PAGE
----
There are numerous worthy re-published stories and a single recent original at its supposedly darker sister PseudoPod. In PseudoPod #821’s “Celestial Shores” by Sarah Day & Tim Pratt, a troubled couple visit a vacation rental and wind up somewhere quite terrifyingly unexpected.
Nightmare #119 has two original short stories and a flash piece. Climate change has altered both ecology and human beings in “Every Atom Belonging to Me as Good Belongs to You” by Endria Isa Richardson. Genetic mutation has resulted in Passers (those who still resemble humans) and Others (who don’t). Others need Passers and “link” to and provide for them in gruesome ways. Life finds a horrendous way. Mel Kassel’s flash story “Skitterdead” tells of a ghost entering a centipede’s body to continue the paltry way he lived his life. A man inflicts bodily damage on himself in Adam-Troy Castro’s “The Arm Ouroboros” – or at least on the parts that can still be damaged. Those body parts then become something that eats or something that is eaten in the creepy body horror tale.
Nightmare #120 offers the same number of originals. Sophie’s grandmother in Clara Madrigano’s novelette “The Gold Coin” is a little odd and occasionally speaks of the Good People who, since she found a mysterious gold coin in her own living room, protect and honor her. Sophie’s best friend Millie thinks Grams is, overall, just fine. Later, when they are teenagers, things turn dark. Nicely done for the most part but I feel it sort of peters out at the end. “A Girl of Nails and Teeth” by Hannah Yang is a riveting flash piece about a mother fiercely protecting her daughter, or maybe not. Buying a new home is always a little scary, but Kiera Lesley’s “Concerning the Upstairs Bathroom” makes it terrifying.
The four original stories in The Dark #86 are unusual in that they are not unusual. The magazine established itself with a particular tone and voice; this issue’s quartet is good but standard modern horror. This is not bad, but it is different for The Dark. It’s the first issue with Clara Madrigano co-editing with publisher Sean Wallace. In “Fisheyes” by Ai Jiang a teenaged boy wishes his father would return to the family he deserted years before. He employs magical (but not supernatural) thinking and some icky actions hoping to change things. It’s well written but somewhat juvenile. We meet a mysterious and monstrous stranger in “Nothing Is Wasted” by Seán Padraic Birnie. Birnie’s story offers superbly rendered setting and atmosphere. In James Bennett’s “Idolo”, Drew travels with his fiancé, Renzo, to a remote village in Portugal, ostensibly to visit his fiancé’s dying mother. For Drew, guilty of infidelity, it becomes a horrific place. “A Game at Clearwater Lake” by Gillian Daniels alludes to stereotypical horror movies and pretty much is the short fiction version of such.
The Dark #87 continues mostly in the same vein. Michael Kelly’s “Swim the Darkness” is a moving story about a man dealing with grief after the death of his daughter, who suffered from a rare disease. “Shape-shifter” by Frances Ogamba is set in Nigeria, but the plot itself is not unusual. Cheta suffers from a manic hunger for uncooked food, a horrid rash, and a systemic lack of adequate medical care. The cause of the disease turns out to be spiritual rather than physical. “The Farewell” by Elana Gomel is a quirky tale closer to what The Dark usually publishes. Everyone rises from the dead after 20 days. Millie’s ten-year-old daughter Ariana choses to come back as a young woman rather than a child. This is rare, but not unheard of. Millie refuses to release Ariana “into darkness.” It turns out that more and more people are similarly refusing to let their dear departed go. The balance of the dead and the living in the City is slowly but surely tilting toward the former. A societal problem is beginning to result. Thought-provoking.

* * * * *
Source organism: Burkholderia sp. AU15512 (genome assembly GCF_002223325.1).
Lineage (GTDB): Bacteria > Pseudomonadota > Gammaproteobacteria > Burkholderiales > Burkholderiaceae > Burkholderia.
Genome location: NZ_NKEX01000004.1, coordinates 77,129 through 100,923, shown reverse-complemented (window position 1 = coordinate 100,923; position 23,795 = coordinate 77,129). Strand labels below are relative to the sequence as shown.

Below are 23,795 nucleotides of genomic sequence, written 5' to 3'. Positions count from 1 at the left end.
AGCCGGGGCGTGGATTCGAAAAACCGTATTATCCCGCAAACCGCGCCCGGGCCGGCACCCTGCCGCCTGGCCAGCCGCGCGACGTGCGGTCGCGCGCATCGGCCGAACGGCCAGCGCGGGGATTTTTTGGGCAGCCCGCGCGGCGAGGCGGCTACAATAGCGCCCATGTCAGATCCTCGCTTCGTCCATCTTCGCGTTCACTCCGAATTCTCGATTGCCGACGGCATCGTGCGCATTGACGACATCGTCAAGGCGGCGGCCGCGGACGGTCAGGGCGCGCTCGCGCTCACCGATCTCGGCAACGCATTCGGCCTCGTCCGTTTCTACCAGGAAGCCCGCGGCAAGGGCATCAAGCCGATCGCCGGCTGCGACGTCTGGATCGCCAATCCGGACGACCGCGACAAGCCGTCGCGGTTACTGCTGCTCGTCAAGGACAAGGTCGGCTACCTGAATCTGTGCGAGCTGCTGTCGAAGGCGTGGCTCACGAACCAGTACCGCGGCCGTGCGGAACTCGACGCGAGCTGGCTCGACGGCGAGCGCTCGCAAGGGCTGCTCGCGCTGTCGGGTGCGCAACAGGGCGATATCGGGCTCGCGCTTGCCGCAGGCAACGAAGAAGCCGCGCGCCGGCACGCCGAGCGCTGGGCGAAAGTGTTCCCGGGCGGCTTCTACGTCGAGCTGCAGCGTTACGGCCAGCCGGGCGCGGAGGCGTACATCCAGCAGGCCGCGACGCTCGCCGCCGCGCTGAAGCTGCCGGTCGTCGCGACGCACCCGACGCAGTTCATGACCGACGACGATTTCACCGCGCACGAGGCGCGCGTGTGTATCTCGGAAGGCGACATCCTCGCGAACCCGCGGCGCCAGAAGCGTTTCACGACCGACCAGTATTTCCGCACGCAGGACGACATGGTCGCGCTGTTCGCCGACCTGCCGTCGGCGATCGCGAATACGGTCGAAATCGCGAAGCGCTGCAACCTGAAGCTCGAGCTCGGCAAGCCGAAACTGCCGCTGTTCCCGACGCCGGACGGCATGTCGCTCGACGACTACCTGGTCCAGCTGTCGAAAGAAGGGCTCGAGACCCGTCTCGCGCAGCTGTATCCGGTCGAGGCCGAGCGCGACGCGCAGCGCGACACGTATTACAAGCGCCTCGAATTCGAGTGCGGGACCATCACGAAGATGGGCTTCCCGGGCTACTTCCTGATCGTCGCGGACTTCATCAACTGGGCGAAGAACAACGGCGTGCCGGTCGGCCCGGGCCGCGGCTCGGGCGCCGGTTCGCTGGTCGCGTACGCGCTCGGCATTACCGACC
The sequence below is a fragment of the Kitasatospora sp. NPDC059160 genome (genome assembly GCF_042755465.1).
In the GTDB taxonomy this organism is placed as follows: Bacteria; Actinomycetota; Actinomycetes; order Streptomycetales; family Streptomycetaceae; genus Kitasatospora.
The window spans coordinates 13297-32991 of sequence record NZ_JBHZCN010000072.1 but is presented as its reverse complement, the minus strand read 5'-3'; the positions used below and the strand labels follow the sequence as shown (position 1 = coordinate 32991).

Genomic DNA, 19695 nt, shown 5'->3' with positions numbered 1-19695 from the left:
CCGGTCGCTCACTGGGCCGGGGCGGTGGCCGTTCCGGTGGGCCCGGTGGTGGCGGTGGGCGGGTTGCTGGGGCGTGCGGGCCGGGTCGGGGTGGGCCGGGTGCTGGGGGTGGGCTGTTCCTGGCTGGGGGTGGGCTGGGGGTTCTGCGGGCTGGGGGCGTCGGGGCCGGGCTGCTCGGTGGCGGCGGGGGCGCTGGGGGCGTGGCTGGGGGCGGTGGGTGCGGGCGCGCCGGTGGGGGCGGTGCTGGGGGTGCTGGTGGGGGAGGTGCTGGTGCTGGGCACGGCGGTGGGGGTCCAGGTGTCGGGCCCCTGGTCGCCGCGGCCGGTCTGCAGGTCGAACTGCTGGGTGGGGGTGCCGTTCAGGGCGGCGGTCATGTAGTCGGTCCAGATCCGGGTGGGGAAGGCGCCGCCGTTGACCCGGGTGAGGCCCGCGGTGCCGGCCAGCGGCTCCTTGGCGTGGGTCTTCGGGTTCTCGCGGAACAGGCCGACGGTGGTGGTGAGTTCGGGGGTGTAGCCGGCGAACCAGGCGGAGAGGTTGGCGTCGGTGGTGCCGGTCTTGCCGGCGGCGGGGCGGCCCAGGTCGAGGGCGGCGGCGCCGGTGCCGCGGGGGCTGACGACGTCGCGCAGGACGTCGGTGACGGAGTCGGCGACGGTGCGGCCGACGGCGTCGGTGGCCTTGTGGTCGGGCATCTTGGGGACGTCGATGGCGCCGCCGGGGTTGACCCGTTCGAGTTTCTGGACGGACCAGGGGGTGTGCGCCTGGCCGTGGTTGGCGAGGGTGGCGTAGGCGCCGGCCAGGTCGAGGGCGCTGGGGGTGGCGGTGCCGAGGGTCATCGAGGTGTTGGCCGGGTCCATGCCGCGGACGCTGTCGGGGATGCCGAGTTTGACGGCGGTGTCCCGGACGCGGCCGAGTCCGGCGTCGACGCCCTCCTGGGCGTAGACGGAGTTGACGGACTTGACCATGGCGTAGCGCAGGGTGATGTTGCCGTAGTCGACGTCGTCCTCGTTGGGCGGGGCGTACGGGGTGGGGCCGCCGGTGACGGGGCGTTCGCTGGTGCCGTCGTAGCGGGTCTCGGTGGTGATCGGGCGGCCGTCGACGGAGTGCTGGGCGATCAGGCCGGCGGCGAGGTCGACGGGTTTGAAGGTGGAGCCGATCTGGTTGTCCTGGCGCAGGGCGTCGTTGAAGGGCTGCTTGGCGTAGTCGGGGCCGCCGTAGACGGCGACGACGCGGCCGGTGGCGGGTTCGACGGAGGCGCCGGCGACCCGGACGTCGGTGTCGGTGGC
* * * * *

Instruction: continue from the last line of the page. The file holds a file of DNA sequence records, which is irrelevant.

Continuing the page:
There are the usual two originals for The Deadlands in #15. In Leah Bobet’s “Sunday in the Park with Hank”, American men have returned from the war (WWII, I think) tethered to a dead man. It makes relationships challenging. In “This Residue Light” by Ewen Ma, entities that flow through particles of light “bind the spirits of the forgotten and the lost” to themselves in Hong Kong. A woman can capture some portion of these not-alive in photographs. That’s about it. I wish there were more of this story.
The Deadlands #16: “WE” by Phoenix Alexander is listed as fiction but it could just as easily be considered poetry. It’s a declaration by the Ornithischia – sentient machines that constantly run in place to provide energy to run the equipment that keeps those in “end-of-life care” alive. The issue’s other piece of fiction, “The Greatest Mercy” by Micah S. Vernon, is also presented in a non-traditional somewhat poetic form. I think it presents the memories of a dead individual.
“Nothing Is Wasted”, Seán Padraic Birnie (The Dark 7/22)
“Swim the Darkness”, Michael Kelly (The Dark 8/22)
Paula Guran has edited more than 40 science fiction, fantasy, and horror anthologies and more than 50 novels and collections featuring the same. She’s reviewed and written articles for dozens of publications. She lives in Akron OH, near enough to her grandchildren to frequently be indulgent.
This review and more like it in the October 2022 issue of Locus.
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